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Publication numberUS2691724 A
Publication typeGrant
Publication dateOct 12, 1954
Filing dateApr 13, 1953
Priority dateApr 13, 1953
Publication numberUS 2691724 A, US 2691724A, US-A-2691724, US2691724 A, US2691724A
InventorsLeslie Hoffman Heman
Original AssigneeHoffman Radio Corp
Export CitationBiBTeX, EndNote, RefMan
External Links: USPTO, USPTO Assignment, Espacenet
Tuner for television receivers or the like
US 2691724 A
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Description  (OCR text may contain errors)

Oct. 12, 1954 H. HOFFMAN 3 TUNER FOR TELEVISION RECEIFYERS OR THE LIKE Filed April 13, 1953 3 Sheets-Sheet l HEMAN LESLIE HOFFMAN INVENTOR.

" NA M HIS ATTORNEY OCL 1954 H. 1.. HOFFMAN TUNER FOR TELEVISION RECEIVERS OR THE LIKE 3 Sheets-Sheet 2 Filed April 13. 1953 HEMAN LESLIE HOFFMAN INVENTOR.

til fl HIS ATTORNEY Oct. 12, 1954 HQFFMAN 2,691,724

TUNER FOR TELEVISION RECEIVERS OR THE LIKE Filed April 13, 1953 '3 Sheets-Sheet 3 HEMAN LESLIE HOFFMAN IN V EN TOR.

HIS ATTORNEY Patented Oct. 12, 1954 TUNER FOR TELEVISION RECEIVERS OR THE LIKE Heman Leslie Hoffman, San Marino, Calif., assignor to Hoffman Radio Corporation, a corporation of California Application April 13, 1953, Serial No. 348,383

2 Claims. 1

This invention relates, in general, to tuners for television receivers or the like. More specifiically, this invention relates to an insertable cartridge type of tuner for use in television receivers.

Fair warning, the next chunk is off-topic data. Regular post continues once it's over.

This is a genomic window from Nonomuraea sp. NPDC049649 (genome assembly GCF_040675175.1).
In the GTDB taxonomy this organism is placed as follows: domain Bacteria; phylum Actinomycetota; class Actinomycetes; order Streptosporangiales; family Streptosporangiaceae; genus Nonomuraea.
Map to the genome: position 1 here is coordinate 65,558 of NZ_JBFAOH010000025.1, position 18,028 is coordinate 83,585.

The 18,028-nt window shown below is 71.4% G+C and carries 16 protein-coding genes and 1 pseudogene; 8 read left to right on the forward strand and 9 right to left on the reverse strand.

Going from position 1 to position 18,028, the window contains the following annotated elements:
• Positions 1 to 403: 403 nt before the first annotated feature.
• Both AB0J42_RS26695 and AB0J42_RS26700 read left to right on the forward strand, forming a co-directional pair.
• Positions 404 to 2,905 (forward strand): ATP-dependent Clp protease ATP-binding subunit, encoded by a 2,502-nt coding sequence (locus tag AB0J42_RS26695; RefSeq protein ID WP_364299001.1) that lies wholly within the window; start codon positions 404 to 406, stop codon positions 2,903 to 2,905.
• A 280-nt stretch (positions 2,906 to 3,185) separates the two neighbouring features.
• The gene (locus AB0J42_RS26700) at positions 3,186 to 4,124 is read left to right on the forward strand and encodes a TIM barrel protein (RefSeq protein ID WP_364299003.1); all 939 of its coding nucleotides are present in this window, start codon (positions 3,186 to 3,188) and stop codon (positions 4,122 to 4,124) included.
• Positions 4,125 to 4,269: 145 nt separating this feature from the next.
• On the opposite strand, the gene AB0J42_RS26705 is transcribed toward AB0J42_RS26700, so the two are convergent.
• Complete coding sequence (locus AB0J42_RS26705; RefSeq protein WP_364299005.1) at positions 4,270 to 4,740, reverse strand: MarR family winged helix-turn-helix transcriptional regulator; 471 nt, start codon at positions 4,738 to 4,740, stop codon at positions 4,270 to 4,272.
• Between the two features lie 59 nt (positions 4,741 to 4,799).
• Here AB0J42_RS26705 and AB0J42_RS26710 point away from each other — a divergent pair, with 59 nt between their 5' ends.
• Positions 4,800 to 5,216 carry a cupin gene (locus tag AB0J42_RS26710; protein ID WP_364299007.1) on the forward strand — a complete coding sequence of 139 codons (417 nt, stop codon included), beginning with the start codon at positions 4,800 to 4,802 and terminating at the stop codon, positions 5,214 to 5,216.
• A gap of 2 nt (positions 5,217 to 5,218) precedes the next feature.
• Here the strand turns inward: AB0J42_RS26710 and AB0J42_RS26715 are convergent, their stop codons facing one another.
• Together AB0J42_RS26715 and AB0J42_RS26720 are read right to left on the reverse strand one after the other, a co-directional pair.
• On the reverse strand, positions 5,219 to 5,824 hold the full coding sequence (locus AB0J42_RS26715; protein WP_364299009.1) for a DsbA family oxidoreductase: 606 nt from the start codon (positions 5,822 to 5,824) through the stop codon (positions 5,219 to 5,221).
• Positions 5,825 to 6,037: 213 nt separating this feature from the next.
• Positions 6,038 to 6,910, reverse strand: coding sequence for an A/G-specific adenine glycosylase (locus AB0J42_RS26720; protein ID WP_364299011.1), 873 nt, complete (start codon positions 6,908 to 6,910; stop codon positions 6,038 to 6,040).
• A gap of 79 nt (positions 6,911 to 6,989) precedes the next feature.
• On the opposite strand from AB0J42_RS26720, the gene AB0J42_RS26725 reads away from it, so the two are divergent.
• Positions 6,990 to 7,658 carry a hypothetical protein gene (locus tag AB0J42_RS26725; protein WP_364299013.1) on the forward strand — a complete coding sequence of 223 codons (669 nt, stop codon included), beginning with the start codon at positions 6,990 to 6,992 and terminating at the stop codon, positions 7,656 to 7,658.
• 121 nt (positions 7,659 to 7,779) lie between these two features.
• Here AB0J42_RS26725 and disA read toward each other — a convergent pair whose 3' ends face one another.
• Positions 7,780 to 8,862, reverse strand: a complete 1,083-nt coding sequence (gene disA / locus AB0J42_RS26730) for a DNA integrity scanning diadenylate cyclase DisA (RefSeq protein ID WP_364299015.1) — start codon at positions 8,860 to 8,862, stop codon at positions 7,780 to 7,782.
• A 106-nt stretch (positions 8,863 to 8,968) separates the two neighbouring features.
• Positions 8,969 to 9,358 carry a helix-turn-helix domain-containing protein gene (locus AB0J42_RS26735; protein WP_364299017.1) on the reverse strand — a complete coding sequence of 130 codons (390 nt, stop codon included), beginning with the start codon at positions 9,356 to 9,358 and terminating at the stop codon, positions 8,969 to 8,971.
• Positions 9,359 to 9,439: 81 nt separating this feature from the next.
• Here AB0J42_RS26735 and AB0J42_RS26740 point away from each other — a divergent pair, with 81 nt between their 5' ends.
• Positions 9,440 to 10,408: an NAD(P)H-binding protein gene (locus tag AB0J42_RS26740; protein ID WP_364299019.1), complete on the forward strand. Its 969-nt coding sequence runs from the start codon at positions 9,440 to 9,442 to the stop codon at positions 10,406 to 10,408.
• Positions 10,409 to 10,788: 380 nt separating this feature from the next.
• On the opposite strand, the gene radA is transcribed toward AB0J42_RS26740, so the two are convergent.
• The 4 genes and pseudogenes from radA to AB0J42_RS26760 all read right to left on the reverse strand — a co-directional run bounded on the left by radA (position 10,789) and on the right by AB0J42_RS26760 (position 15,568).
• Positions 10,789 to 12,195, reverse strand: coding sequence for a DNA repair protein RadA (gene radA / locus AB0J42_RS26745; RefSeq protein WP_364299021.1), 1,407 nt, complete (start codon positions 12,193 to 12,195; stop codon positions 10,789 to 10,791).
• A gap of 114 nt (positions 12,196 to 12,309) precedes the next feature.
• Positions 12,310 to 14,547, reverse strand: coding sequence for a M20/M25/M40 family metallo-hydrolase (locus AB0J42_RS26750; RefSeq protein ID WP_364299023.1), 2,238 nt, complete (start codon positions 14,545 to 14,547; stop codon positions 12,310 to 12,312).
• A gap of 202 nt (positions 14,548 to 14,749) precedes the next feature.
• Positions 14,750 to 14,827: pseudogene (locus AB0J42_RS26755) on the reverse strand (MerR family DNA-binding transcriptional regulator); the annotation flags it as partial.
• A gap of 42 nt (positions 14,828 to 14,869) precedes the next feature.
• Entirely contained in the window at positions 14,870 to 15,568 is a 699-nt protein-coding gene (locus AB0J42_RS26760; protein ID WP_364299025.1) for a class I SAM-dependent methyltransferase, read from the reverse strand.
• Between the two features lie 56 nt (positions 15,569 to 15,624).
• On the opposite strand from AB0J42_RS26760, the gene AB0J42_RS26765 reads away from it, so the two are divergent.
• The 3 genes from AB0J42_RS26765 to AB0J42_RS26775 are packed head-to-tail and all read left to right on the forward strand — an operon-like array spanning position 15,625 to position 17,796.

As is well known, the commercial television bands are divided, broadly, into two parts, namely, the VHF band of frequencies and the UHF band of frequencies. Until recent months the major activity, in fact substantially the entire activity of commercial television, was confined to the VHF band. As a result of recent decisions by governmental regulating agencies, licenses are being granted for operation of commercial transmitters in which is referred to as the UHF band. Not all areas which are now serviced by VHF television stations will have UHF stations and, contrariwise, not all of the areas which will ultimately have television service will have VHF service. Thus, a problem confronts the purchaser of television receivers, namely, that of determining whether he should obtain a television receiver capable, at the time of purchase, of receiving the UHF and VHF stations or VHF stations alone. The manufacturer of such receivers is, correspondingly, confronted with the problem of providing receivers which will meet the demands of the individuals requiring both types of service as well as those requiring only one or the other type of service. It is desirable from the standpoint of both the television manufacturer and the home user of television receivers that'only those receivers which will be used in areas providing UHF service will be burdened with the cost of tuners for the UHF band. Various methods for meeting this problem have been proposed. Among these methods is that of supplying tuner strips which are substantially fixed in their frequency of performance, and are designed for insertion in the turret type of television receiver. The problem confronted here is that it is not feasible with a turret type of tuner to provide strips to cover all of the UHF channels as well as all the VHF channels. It is diflicult for the manufacturer to predetermine which strips should be provided with which television receivers as they leave his manufacturing plant and, further, it is quite possible that the television receiver purchaser will move from one area to another and at each move will be confronted with the problem of acquiring new and different types of UHF tuning strips.